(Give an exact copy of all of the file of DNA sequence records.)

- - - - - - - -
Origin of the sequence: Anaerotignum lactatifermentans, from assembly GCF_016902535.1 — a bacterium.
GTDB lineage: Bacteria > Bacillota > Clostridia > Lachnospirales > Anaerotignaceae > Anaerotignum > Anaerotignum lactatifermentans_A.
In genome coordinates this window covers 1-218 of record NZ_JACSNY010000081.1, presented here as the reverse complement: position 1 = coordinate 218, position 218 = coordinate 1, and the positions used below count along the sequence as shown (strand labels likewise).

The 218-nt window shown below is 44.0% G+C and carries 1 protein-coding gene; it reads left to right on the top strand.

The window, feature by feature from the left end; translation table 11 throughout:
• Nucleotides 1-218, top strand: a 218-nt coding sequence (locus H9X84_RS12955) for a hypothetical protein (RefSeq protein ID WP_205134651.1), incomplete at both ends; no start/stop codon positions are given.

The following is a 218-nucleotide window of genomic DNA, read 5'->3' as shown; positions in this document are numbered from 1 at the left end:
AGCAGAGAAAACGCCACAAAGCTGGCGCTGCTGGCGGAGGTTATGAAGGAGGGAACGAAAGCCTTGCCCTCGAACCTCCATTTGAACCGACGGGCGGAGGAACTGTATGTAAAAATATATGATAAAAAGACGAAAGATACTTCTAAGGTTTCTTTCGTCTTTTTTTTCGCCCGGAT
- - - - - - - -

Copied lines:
Origin of the sequence: Anaerotignum lactatifermentans, from assembly GCF_016902535.1 — a bacterium.
GTDB lineage: Bacteria > Bacillota > Clostridia > Lachnospirales > Anaerotignaceae > Anaerotignum > Anaerotignum lactatifermentans_A.
In genome coordinates this window covers 1-218 of record NZ_JACSNY010000081.1, presented here as the reverse complement: position 1 = coordinate 218, position 218 = coordinate 1, and the positions used below count along the sequence as shown (strand labels likewise).

The 218-nt window shown below is 44.0% G+C and carries 1 protein-coding gene; it reads left to right on the top strand.

The window, feature by feature from the left end; translation table 11 throughout:
• Nucleotides 1-218, top strand: a 218-nt coding sequence (locus H9X84_RS12955) for a hypothetical protein (RefSeq protein ID WP_205134651.1), incomplete at both ends; no start/stop codon positions are given.

The following is a 218-nucleotide window of genomic DNA, read 5'->3' as shown; positions in this document are numbered from 1 at the left end:
AGCAGAGAAAACGCCACAAAGCTGGCGCTGCTGGCGGAGGTTATGAAGGAGGGAACGAAAGCCTTGCCCTCGAACCTCCATTTGAACCGACGGGCGGAGGAACTGTATGTAAAAATATATGATAAAAAGACGAAAGATACTTCTAAGGTTTCTTTCGTCTTTTTTTTCGCCCGGAT